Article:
Fueled by the philosophies of the Enlightenment, modernist approaches to biblical interpretation have optimistically presupposed an objective, scientific detachment as both possible and desirable when interpreting the biblical narrative. However, beginning with the development of postmodern thought in the second half of the twentieth century, scholars have begun to question whether it is possible to achieve such a goal (Newsom 502). As a conscious understanding of our own cognitive framework and its role in our perception of reality has emerged, scholars have begun to understand two things. First, the authors of the biblical texts shaped their stories according to a set of assumptions about the nature of reality. Second, readers filter the biblical narrative through a subjective lens that is shaped by their own assumptions about reality.
Based on this understanding of multiple subjectivities, some biblical scholars have begun to deliberately take on the viewpoint of a contemporary group of people based on a variety of factors that include class, ethnicity, gender and sometimes sexual orientation and then use this consciously created framework as the norm against which the biblical narrative is evaluated. Examples of this technique include feminist theology, liberation theology, post-colonial theology and the so-called "queering" of the Bible. These ideological readings are sometimes grouped together under the term "cultural hermeneutics" (Newsom 502).
During our classroom discussions we have employed texts by Carol Delaney and Renita Weems in an attempt to illustrate the principles involved in ideological readings. Each author begins from a certain set of assumptions in interpreting the Genesis narrative of Abraham, using a feminist criticism that consciously notices ways in which women have been made incidental, marginal or even invisible within the texts (McKnight 2271). However, each author takes her own unique point of view and examines different aspects of the narrative.
Delaney’s reading largely focuses on the ways in which women and children are exploited in a male-dominated system. Rather than simply accepting the biblical narrative on its own terms, Delaney focuses on the near sacrifice of Isaac asks questions of the text that challenge the author’s assumptions about the role of women in society, the procreative process and fatherly authority over children. For example, when God commands Abraham to sacrifice his son, Isaac, on Mount Moriah, the patriarch sets off without question to obediently fulfill God’s order. Delaney questions the text’s assumptions that Abraham has the right to take Isaac and do with him whatever he pleases: Where is Sarah in this story? As Isaac’s mother was she consulted before Abraham set off to sacrifice their son? By what authority does Abraham assume the right to take Isaac’s life and offer it to God? (22)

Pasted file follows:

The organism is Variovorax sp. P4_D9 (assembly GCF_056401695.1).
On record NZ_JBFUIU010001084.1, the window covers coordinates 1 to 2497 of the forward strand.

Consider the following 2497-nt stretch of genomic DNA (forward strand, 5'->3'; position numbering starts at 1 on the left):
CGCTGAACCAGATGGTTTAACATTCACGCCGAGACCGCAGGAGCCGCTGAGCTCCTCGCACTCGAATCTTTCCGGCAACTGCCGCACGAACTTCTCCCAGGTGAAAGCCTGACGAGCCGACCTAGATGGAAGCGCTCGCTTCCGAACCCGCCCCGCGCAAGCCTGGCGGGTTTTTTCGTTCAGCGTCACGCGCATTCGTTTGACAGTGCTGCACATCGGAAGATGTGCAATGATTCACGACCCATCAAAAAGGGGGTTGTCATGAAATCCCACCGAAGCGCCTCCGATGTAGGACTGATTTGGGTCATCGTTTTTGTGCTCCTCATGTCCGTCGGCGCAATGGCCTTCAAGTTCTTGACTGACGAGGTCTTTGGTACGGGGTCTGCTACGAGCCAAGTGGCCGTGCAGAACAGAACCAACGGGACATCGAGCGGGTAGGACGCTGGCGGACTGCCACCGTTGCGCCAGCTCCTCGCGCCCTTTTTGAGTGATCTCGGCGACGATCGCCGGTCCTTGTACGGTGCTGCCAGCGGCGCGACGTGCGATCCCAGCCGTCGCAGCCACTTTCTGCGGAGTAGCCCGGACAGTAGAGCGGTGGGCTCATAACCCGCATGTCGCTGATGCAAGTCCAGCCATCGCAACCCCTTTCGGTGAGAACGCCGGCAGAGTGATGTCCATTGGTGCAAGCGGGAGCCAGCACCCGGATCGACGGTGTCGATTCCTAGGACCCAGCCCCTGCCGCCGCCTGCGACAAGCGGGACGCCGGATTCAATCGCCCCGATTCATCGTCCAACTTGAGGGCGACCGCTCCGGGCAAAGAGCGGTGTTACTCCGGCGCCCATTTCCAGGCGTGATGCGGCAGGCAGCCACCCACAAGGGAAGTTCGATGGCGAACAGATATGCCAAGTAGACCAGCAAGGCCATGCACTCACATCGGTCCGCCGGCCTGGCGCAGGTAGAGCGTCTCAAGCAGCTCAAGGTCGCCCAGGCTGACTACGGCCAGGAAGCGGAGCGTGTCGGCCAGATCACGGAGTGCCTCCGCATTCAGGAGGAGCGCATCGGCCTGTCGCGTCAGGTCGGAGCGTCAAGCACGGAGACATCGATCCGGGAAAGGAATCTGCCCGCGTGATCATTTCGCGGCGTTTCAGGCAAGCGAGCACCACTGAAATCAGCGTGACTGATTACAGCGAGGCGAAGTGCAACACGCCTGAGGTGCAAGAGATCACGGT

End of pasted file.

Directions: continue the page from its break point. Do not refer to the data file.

Using these questions as a starting point, Delaney turns to the ancient understanding of human reproduction as a monogenetic act in which a man plants a seed in a woman that she then brings to fruition in the form of a child. In this model of procreation, men are endowed with the same power to bring forth life that is possessed by their decidedly masculine Creator God, while women are relegated to the role of the earth (dirt) in which a seed grows. From giving life to being the sole decision maker in the taking of life becomes a small step.
Though our modern understanding of human reproduction asserts that a male and a female each contribute half of the genetic material that makes up their offspring, our folk understanding is still shaped by earlier assumptions about the origin of life. Relating this back to the biblical narrative, Delaney asserts that while theologians have written extensively about what Abraham must have been thinking and feeling as he carried out God’s orders, relatively little thought has been given to the Sarah’s or Isaac’s viewpoints (23). If we follow the assumptions of the biblical author without question, then there is simply no room for protest from Isaac, a grown man at this point, or Sarah, who contributed half of Isaac’s DNA, carried him in her womb for nine months and then presumably cared for him during his young life.
By questioning the narrator’s assumptions about the nature of life, family authority and gender relations, Delaney is able to point out how our own understandings continue to be influenced by passive acceptance of the author’s perceptions of reality. The fact that we still refer to semen as "seed" (and that they share the same root meaning) and use phrases such as "a gleam in your father’s eye" to talk about a preincarnate child indicates just how deeply our collective consciousness has been imprinted with the understanding of procreation as a strictly male enterprise.